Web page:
Rachel Nicholls

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Rachel Nicholls
Born Bedford, England
Education Royal College of Music
Occupation
Organization

Rachel Nicholls is an English soprano in opera and concert.

Career[edit]

Born in Bedford, England, Nicholls studied French at the University of York, and from 1998 voice at the Royal College of Music with Kathleen Livingstone.[1][2] In 2001, she won second prize at the Kathleen Ferrier Memorial Competition.[3][4] She has collaborated with conductors such as Andrew Davis, Colin Davis, John Eliot Gardiner, Valery Gergiev, Richard Hickox, Jean-Claude Malgoire and Simon Rattle, and with orchestras such as the Academy of St Martin in the Fields, BBC Symphony Orchestra, Britten Sinfonia, City of Birmingham Symphony Orchestra, La Grande Écurie et la Chambre du Roy, the Orchestra of the Age of Enlightenment and the Philharmonia Orchestra.[5] She is a voice teacher at the University of York,[1] and the University of Huddersfield. Nicholls now studies with the Wagnerian soprano Dame Anne Evans.

Opera[edit]

Nicholls made her debut with the The Royal Opera in London as the Third Flowermaiden in Wagner's Parsifal.[6] She returmed to Covent Garden to sing Prilepa in Tchaikowsky's Queen of Spades, Pepik in Janacek's The Cunning Little Vixen and Echo in Strauss's Ariadne auf Naxos. For English Touring Opera she performed the title role of Francesco Cavalli's Erismena, Elisa in Handel's Tolomeo, and Ginevra in Handel's Ariodante. She sang Armida in Handel's Rinaldo at the Edinburgh Festival and Fiordilligi in Mozart's Così fan tutte for La Grande Écurie et la Chambre du Roy conducted by Jean-Claude Malgoire. She performed First Woman – First Fury in Birtwhistle's The Mask of Orpheus: The Arches at the BBC Proms, Nerone in Monteverdi's L'incoronazione di Poppea at the New Theatre, Tokyo, Tatyana in Tchaikowsky's Eugene Onegin for Scottish Opera, Jenifer in Tippett's The Midsummer Marriage, Sieglinde in Wagner's Die Walküre and Anne Trulove in Stravinsky's The Rake's Progress at the St Endellion Festival.[1] In 2012, she performed the part of Brünnhilde in Wagner's Ring cycle at the Longborough Festival Opera.[2] Fiona Maddocks reviewed Götterdämmerung in The Observer: "Longborough has found a magnificent Brünnhilde in Rachel Nicholls, a singer so versatile that she has also had a career as a Bach specialist. Full-toned, flexible, accurate and powerful, every gesture, every flinch is persuasive."[7]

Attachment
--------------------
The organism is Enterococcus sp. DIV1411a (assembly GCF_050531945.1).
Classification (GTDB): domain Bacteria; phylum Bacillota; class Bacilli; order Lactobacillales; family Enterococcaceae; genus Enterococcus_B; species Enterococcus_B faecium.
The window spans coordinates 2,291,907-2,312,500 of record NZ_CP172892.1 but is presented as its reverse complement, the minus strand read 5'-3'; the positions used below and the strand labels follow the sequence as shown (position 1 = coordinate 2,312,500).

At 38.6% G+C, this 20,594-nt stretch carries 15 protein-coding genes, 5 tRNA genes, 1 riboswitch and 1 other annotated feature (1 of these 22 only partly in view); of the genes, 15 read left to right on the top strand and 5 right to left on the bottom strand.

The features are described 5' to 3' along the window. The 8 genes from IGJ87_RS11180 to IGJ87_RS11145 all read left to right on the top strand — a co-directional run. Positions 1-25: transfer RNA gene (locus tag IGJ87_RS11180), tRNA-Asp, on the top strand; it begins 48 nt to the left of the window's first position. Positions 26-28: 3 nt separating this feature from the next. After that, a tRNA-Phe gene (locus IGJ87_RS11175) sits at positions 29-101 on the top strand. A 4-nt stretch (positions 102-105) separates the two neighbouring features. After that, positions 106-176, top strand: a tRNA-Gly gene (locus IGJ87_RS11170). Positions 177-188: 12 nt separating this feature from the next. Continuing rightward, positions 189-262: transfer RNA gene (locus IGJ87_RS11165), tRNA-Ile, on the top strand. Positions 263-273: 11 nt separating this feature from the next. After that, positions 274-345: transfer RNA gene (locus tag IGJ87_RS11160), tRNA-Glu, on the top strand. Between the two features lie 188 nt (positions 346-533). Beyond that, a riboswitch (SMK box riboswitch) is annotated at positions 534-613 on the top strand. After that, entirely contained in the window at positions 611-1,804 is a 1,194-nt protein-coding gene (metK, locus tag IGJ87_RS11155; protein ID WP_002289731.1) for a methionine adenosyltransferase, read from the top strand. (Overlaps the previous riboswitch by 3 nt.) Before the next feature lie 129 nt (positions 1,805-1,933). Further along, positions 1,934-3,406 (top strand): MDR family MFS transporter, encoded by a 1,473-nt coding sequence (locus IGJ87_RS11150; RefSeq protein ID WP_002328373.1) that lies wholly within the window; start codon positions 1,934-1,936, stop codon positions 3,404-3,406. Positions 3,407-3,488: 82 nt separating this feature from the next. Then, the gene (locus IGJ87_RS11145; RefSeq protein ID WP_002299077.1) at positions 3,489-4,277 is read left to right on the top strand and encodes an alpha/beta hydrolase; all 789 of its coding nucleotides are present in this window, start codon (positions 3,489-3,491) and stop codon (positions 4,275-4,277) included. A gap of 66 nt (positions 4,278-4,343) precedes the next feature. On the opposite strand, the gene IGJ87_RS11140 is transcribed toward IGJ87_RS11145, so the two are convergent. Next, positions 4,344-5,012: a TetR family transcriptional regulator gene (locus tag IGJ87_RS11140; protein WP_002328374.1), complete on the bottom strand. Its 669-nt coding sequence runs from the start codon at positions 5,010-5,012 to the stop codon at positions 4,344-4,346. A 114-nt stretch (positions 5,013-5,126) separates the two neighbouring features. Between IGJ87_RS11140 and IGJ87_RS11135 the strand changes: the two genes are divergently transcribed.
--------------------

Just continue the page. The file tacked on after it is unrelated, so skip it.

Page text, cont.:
Concert[edit]

Nicholls has performed with Academy of St Martin in the Fields, the BBC Symphony Orchestra, the Bochum Symphony Orchestra, the Brighton Philharmonic Orchestra, the Britten Sinfonia, the City of Birmingham Symphony Orchestra, the Darmstadt Hofkapelle, Florilegium, the Gdansk Music Festival, the Hanover Band, Huddersfield Choral Society, the London Handel Players, the London Mozart Players, the London Philharmonic Orchestra, the Mikkeli City Orchestra, the Orchestra of St John’s, the Orchestra of the Age of Enlightenment, Le Parlement de Musique, the Philharmonia Orchestra, the Royal Scottish National Orchestra and the Scottish Chamber Orchestra, as well as at the Brighton, Chelsea, Fishguard, London Handel and Three Choirs Festivals. She has appeared in both the Valparaiso University and Carnegie Hall, New York, in Bach's Mass in B minor, performed by the Bach Collegium Japan, conducted by Masaaki Suzuki, commemorating the Fukushima disaster.[8][9]

Recordings[edit]

Nicholls has performed in the field of historically informed performance in recordings conducted by Suzuki of Bach's cantatas,[6] including the cantata Liebster Jesu, mein Verlangen, BWV 32, acting as the Soul in dialogue with Jesus,[5] which ends "with the two voices together in a gavotte, a clear Lutheran analogy to a love duet".[10] In a 2007 recording of Bach's Mass in B minor, conducted by Suzuki, she appears with Carolyn Sampson, Robin Blaze, Gerd Türk and Peter Kooy.[11][12]

References[edit]

  1. ^ a b c "Rachel Nicholls (voice)". University of York. 2011. Retrieved 8 January 2013. 
  2. ^ a b Morley, Christopher (13 July 2012). "Rachel Nicholls has no fear of performing Wagner". Birmingham Post. Retrieved 8 January 2013. 
  3. ^ "Rachel Nicholls". Scottish Chamber Orchestra. Retrieved 8 January 2013. 
  4. ^ "Winners". The Kathleen Ferrier Awards. 2012. Retrieved 8 January 2013. 
  5. ^ a b Hofmann, Klaus (2008). "Liebster Jesu, mein Verlangen, BWV 32 / Dearest Jesus, my desire" (PDF). bach-cantatas.com. pp. 4, 10. Retrieved 8 January 2013. 
  6. ^ a b "Rachel Nicholls (Soprano)". bach-cantatas.com. 2008. Retrieved 8 January 2013. 
  7. ^ Maddocks, Fiona (22 July 2012). "Götterdämmerung; BBC Proms – review". The Observer. Retrieved 8 January 2013. 
  8. ^ Johnson, Lawrence A. (20 March 2011). "Bach Collegium Japan at their finest in joyous moments of Mass in B minor". theclassicalreview.com. Retrieved 8 January 2013. 
  9. ^ Metzger, Stan (22 March 2011). "Bach, Mass in B Minor: Bach Collegium Japan, Masaaki Suzuki (Conductor), Carnegie Hall, New York City". musicweb-international.com. Retrieved 8 January 2013. 
  10. ^ Pratt, George. "JS Bach: Cantatas, Vol. 42". classical-music.com. Retrieved 8 January 2013. 
  11. ^ Veen, Johan van (13 July 2012). "Johann Sebastian Bach (1685 - 1750): Mass in B minor (BWV 232)". musica-dei-donum.org. Retrieved 8 January 2013. 
  12. ^ Hurwitz, David (3 December 2007). "Suzuki's B minor Mass". classicstoday.com. Retrieved 12 September 2012. 

External links[edit]